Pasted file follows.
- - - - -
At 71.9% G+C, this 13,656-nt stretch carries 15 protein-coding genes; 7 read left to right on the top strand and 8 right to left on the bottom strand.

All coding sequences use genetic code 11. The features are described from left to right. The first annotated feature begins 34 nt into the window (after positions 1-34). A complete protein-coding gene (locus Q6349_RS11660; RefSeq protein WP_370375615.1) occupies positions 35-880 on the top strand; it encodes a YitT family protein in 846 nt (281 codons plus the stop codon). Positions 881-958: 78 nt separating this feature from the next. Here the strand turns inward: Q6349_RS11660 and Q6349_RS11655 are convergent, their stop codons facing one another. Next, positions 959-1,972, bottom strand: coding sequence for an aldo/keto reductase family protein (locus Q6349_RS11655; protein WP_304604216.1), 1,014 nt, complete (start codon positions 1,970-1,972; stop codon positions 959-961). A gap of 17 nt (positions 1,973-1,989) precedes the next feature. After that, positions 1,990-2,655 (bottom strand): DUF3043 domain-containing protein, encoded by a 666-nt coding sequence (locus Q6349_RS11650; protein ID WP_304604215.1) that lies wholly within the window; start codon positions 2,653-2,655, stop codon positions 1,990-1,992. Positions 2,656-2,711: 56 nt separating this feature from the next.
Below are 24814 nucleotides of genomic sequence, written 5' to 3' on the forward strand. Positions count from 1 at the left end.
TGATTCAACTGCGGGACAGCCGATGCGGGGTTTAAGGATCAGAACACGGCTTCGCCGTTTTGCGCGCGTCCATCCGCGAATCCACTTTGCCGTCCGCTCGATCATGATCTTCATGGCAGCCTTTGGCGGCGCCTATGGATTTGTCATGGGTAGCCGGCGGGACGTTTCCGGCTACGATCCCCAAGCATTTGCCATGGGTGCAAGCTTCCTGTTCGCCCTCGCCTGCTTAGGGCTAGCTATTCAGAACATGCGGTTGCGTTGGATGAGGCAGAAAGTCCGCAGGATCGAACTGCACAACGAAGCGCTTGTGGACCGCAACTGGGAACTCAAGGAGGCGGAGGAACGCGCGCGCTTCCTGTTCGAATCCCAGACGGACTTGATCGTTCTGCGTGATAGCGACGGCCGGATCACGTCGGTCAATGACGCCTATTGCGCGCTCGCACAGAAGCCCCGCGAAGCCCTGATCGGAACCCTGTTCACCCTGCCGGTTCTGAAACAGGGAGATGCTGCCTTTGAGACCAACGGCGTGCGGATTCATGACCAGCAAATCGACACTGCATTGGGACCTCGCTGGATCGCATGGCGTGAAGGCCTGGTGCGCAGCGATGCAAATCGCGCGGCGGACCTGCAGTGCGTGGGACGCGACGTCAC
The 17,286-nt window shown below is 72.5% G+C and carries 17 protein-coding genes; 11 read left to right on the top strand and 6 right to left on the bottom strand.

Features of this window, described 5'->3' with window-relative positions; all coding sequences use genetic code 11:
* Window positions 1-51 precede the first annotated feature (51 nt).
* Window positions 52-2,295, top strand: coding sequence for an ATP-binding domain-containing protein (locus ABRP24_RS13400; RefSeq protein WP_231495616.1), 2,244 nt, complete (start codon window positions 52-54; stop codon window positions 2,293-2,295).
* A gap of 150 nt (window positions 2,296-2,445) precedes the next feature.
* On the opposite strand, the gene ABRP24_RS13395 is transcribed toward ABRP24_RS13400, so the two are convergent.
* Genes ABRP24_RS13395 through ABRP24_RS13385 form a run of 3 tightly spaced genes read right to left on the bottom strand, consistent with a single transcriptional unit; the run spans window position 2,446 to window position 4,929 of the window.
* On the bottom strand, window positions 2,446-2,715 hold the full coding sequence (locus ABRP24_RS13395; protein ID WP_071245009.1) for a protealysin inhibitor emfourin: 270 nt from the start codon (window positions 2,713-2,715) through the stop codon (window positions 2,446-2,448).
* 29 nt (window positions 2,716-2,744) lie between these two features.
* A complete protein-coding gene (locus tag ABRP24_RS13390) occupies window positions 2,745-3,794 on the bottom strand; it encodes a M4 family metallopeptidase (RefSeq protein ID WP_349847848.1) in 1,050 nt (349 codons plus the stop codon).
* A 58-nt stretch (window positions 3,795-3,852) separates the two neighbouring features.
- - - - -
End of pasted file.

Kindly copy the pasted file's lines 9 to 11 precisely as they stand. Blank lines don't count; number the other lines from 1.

* A gap of 150 nt (window positions 2,296-2,445) precedes the next feature.
* On the opposite strand, the gene ABRP24_RS13395 is transcribed toward ABRP24_RS13400, so the two are convergent.
* Genes ABRP24_RS13395 through ABRP24_RS13385 form a run of 3 tightly spaced genes read right to left on the bottom strand, consistent with a single transcriptional unit; the run spans window position 2,446 to window position 4,929 of the window.